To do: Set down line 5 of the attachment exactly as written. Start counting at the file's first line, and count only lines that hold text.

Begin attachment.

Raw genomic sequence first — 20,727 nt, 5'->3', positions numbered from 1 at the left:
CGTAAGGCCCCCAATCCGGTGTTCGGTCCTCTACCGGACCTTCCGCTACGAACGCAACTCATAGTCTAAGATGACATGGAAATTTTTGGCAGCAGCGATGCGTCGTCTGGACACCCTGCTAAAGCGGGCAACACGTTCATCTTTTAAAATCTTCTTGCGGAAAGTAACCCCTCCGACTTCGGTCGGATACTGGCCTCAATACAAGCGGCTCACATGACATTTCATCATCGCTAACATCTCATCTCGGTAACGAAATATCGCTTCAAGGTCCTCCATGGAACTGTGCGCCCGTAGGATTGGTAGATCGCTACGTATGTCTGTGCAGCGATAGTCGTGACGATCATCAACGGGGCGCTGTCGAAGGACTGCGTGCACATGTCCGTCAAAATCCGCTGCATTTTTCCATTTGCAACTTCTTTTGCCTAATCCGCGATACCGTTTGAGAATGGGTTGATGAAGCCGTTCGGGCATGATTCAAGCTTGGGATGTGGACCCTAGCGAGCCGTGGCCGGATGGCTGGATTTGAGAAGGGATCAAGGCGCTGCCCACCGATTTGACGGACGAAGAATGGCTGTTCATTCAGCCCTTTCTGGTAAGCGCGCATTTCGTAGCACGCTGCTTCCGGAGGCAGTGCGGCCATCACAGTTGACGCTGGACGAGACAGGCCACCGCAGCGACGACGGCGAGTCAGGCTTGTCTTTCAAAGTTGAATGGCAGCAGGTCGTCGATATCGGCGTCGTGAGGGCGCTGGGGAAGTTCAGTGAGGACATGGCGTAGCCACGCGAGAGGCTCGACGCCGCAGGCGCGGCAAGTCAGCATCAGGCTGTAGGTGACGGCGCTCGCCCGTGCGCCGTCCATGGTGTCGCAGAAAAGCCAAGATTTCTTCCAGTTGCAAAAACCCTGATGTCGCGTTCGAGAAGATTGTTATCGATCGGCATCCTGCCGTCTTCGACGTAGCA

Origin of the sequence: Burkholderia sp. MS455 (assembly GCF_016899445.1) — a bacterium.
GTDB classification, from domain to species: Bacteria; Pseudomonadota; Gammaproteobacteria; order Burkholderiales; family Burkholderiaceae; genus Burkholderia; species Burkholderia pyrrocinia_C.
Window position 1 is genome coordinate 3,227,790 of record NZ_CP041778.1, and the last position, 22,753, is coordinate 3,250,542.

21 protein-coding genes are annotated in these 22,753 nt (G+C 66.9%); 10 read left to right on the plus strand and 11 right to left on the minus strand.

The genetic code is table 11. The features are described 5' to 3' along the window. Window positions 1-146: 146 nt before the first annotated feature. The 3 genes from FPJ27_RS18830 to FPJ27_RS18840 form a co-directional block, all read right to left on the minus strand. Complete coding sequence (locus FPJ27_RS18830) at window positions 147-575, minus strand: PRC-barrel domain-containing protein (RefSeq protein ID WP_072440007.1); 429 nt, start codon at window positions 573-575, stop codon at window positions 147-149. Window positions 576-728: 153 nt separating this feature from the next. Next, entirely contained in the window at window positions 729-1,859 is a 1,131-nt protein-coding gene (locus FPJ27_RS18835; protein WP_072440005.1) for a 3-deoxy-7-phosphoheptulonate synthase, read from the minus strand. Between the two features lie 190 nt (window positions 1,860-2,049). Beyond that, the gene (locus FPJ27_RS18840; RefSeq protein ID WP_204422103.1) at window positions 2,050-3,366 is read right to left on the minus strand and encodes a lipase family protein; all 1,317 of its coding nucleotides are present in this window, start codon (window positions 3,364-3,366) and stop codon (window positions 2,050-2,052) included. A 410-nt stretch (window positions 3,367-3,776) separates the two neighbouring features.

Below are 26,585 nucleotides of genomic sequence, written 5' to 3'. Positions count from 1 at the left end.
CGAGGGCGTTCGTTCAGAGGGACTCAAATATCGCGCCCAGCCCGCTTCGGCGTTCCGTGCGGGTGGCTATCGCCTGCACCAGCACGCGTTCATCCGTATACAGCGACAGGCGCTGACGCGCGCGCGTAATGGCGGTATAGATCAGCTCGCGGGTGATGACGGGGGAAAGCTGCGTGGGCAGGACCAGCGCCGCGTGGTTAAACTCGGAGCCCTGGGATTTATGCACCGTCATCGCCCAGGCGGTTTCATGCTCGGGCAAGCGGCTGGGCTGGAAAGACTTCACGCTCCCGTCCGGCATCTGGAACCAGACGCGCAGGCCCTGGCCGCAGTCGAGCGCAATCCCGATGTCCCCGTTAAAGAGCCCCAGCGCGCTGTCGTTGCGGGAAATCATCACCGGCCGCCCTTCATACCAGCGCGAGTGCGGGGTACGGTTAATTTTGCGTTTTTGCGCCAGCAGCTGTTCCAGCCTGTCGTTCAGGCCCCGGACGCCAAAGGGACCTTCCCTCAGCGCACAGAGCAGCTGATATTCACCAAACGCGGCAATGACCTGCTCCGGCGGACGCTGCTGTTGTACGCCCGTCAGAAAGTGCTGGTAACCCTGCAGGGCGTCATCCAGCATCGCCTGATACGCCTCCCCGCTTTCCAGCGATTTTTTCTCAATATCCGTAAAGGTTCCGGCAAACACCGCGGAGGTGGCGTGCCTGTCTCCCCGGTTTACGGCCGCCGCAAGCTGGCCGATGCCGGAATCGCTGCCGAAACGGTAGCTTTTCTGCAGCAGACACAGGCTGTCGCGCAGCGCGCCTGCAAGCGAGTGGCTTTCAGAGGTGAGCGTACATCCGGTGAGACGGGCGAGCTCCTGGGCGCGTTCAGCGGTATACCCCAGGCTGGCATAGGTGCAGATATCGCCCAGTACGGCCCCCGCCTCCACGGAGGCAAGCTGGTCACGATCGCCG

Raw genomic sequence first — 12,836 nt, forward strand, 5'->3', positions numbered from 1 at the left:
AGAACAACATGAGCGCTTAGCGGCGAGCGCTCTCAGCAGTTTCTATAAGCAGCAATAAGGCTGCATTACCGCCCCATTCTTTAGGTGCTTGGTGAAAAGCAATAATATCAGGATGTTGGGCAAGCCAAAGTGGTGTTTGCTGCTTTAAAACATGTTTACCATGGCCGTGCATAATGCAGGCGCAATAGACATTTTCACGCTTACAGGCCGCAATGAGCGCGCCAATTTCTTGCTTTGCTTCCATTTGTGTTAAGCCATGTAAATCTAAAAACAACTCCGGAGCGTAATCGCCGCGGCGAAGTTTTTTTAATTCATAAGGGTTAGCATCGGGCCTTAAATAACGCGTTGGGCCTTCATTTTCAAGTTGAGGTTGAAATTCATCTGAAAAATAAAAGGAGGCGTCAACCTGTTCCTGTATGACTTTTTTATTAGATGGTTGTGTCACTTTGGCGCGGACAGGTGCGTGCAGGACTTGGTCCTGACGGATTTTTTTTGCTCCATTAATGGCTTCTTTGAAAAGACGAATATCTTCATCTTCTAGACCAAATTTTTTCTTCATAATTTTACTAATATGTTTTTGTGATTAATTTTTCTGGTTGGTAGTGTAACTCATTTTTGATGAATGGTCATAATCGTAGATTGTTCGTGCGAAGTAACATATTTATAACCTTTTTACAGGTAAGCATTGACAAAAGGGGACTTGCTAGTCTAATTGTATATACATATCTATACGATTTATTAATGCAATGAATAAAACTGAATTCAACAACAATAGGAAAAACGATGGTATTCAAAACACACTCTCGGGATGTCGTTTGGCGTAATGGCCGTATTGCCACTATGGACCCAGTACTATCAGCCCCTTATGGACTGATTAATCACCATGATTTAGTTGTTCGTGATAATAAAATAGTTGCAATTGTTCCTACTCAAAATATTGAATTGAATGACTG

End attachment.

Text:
Window position 1 is genome coordinate 3,227,790 of record NZ_CP041778.1, and the last position, 22,753, is coordinate 3,250,542.